The Chronicles of Narnia: The Lion, the Witch, and the Wardrobe (2005)


Disney

The first in the modern adaptations by C.S. Lewis' fantasy books is the strongest in the trilogy and captures the wonder and magic of discovering a fantasy world in a closet. The Pevensie children encounter Tilda Swinton's White Witch, James McAvoy's Mr. Tumnus and Liam Neeson's Aslan to protect Narnia from evil. The lion, the witch and the cloakroom stand in a snowy vortex of choral music and impressive visual effects and are a great, moving family adventure.

20,000 Leagues Under the Sea (1954)


Disney

Based on Jules Verne's novel about a giant sea monster that attacks ships in the Pacific, 20,000 Leagues Under the Sea is known, among other things, for fighting a giant squid. Not to mention the great James Mason as Captain Nemo, the personable antihero and commander of the advanced submarine Nautilus. Considered the early forerunners of the steampunk genre, 20,000 Leagues Under the Sea is a journey not to be missed.

Howard (2018)


Disney

If you're a fan of The Little Mermaid, Beauty and the Beast, and Aladdin, go behind the scenes with the late writer behind the lyrics of their iconic songs. The documentary Howard lovingly unfolds a portrait of Howard Ashman's life and work, littered with fascinating clips from the productions of these Disney classics. With music by Alan Menken, who recorded the unforgettable songs with Ashman, Howard shines in love for the songwriter and lyricist.

The Nightmare Before Christmas (1993)


Disney

While Tim Burton did not write or direct The Nightmare Before Christmas, it is embroidered with the darkest and scariest objects of his imagination. Jack Skellington, the king of "Halloween Town", stumbles through a portal to "Christmas Town" and tries to celebrate the holidays. With music by Danny Elfman and breathtaking stop-motion animation, The Nightmare Before Christmas is one of Tim Burton's most original and daring performances.

Hamilton (2020)


Disney

Instead of hitting theaters, the live recording of the great 2015 Broadway musical Hamilton was streamed direct to Disney Plus. It is based on hip-hop and casts non-white actors as historical figures. It covers the life of founding father Alexander Hamilton after his arrival in New York City in 1776 and supported General George Washington in a double pack with Vice President Aaron Burr during the American Revolution until his death. Hamilton on Disney Plus is a welcome and cheaper way to see the revolutionary piece of American theater.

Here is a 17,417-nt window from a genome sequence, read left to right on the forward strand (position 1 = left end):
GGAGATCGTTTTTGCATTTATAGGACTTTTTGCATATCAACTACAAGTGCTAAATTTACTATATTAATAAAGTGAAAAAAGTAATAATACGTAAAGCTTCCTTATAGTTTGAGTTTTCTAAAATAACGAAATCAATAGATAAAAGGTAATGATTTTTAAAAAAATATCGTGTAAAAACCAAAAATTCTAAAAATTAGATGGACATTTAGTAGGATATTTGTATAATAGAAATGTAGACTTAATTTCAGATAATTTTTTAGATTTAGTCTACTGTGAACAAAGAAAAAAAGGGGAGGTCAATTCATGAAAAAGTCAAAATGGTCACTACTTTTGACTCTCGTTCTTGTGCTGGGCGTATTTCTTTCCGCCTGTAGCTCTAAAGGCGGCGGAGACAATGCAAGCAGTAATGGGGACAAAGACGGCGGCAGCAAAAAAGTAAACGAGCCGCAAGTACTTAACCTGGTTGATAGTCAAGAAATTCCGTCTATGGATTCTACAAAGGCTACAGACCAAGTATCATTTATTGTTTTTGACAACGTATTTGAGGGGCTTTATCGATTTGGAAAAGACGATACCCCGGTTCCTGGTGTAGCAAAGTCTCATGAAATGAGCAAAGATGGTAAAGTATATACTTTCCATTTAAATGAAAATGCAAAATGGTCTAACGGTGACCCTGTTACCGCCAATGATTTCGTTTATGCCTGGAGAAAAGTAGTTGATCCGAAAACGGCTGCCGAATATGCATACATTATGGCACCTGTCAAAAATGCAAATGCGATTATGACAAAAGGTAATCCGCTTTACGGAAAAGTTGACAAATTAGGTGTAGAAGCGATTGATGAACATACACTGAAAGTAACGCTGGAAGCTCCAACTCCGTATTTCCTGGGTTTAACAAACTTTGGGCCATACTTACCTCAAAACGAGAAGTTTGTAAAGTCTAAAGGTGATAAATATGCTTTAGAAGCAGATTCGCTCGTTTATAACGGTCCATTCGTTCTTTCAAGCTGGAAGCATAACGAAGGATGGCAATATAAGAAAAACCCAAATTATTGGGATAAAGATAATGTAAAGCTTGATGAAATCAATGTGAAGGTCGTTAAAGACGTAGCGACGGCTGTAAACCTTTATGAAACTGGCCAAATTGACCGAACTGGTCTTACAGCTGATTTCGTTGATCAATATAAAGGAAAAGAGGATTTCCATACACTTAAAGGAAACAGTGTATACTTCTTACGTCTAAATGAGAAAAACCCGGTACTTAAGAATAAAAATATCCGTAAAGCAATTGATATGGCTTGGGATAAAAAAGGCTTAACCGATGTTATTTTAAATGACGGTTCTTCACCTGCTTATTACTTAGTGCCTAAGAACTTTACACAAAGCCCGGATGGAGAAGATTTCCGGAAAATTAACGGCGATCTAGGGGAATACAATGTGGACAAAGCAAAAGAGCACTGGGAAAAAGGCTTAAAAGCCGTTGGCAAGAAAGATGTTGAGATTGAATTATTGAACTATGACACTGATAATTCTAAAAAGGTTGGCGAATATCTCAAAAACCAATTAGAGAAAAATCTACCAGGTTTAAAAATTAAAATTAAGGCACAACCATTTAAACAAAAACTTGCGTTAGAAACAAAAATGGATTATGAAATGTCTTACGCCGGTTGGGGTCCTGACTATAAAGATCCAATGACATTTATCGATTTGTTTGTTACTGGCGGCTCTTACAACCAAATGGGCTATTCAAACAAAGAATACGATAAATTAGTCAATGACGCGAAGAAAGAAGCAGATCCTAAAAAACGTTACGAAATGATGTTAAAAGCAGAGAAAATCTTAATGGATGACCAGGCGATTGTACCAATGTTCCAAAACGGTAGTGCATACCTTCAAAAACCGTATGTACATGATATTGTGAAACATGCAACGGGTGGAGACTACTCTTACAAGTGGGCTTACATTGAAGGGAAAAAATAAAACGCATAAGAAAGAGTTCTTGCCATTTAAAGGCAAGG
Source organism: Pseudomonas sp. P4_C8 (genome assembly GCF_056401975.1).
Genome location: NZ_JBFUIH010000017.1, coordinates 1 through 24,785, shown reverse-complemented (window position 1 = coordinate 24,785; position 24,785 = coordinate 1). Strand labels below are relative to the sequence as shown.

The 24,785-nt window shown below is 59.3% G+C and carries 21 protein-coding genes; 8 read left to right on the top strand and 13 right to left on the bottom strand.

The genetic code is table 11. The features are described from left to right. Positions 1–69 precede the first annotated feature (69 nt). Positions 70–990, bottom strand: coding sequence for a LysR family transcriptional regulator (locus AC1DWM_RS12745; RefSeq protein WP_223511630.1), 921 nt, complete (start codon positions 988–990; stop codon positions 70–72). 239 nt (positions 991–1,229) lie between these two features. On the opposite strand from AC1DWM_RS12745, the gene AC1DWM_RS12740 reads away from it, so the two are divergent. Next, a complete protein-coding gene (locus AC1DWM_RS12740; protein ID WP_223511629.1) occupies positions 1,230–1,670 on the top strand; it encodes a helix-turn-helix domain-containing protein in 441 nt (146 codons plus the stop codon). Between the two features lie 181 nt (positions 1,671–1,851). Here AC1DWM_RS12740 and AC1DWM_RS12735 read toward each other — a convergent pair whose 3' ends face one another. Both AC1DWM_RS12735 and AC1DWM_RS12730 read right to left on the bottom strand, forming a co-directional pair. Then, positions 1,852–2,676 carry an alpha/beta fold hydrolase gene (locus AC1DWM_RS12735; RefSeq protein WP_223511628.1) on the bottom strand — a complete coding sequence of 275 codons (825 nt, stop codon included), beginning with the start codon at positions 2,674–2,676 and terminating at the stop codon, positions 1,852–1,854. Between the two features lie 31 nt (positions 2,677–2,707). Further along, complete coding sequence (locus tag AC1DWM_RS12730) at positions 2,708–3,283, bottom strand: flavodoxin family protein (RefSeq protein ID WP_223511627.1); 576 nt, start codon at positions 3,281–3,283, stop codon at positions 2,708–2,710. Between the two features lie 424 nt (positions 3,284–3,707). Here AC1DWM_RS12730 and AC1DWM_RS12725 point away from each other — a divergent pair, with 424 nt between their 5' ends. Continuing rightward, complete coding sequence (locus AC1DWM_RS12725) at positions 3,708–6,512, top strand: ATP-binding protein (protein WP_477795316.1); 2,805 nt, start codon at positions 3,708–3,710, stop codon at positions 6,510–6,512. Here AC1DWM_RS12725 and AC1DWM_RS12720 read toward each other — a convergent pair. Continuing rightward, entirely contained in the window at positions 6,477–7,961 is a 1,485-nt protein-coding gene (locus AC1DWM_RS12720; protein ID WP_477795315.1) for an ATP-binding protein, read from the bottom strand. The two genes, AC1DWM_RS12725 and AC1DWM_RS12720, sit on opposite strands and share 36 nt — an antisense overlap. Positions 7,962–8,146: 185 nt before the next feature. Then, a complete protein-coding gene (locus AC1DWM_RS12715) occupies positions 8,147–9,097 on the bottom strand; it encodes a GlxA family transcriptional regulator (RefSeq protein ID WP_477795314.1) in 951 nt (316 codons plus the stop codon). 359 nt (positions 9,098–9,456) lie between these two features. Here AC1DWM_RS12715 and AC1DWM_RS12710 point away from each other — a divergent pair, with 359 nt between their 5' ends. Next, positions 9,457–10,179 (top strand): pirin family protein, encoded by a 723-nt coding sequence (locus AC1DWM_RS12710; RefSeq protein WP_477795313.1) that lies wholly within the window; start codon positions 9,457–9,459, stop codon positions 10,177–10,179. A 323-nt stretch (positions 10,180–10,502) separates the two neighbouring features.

Mary Poppins (1964)


Disney

If you haven't seen the original Mary Poppins in a while, prepare for Walt Disney's crowning live-action hit to wrap you in his bucketload of sugar again. With luscious sets, indelible songs, and general amazement, Mary Poppins is every bit as perfect as her magical title nanny who descends from the clouds with an umbrella to bring the banking family closer together.

Apollo: Missions to the Moon (2019)


Disney

National Geographic's documentary about the moon landing sheds light on human achievement with rare archive footage and audio. Apollo: Missions to the Moon chronicles our 12 year journey to the moon and 12 manned missions with an insight into the astronauts, their families and the thousands of others involved, and offers a fresh, comprehensive look at the US space program.

Old Yeller (1957)


Disney

Considered one of the best movies about a boy and his dog, Old Yeller will cripple you emotionally if you relate to losing a pet's best friend. Still, for many reasons, this culturally significant film is a family-friendly film that tells about a boy and his stray dog ​​in Texas after the Civil War.

Queen of Katwe (2016)


Disney

If you're in the mood for a feel-good movie with a story of triumph over adversity, Queen of Katwe will more than satisfy you. The best part is that it is based on a true story about the first female chess player with the title in Ugandan chess history, Phiona Mutesi. Life in the Katwe slum is a constant struggle, but everything changes when she learns how to play chess. The Queen of Katwe with Lupita Nyong & # 39; o and David Oyelowo is a winning checkmate.

That damn cat! (1965)


Disney

This comedy thriller is about a mischievous Siamese hangover, with bank robbers and a kidnapping that was largely thrown in. Sisters Inky and Patti live with their adventurous cat (Darn Cat or DC), who enjoys wandering the city until one night he comes across a bank clerk who is being held hostage. This quirky novelty may not be the most sophisticated detective story, but with entertaining gags and a breathtaking performance from our cat hero, she's a classic Disney charmer.

Pete & # 39; s Dragon (2016)


Disney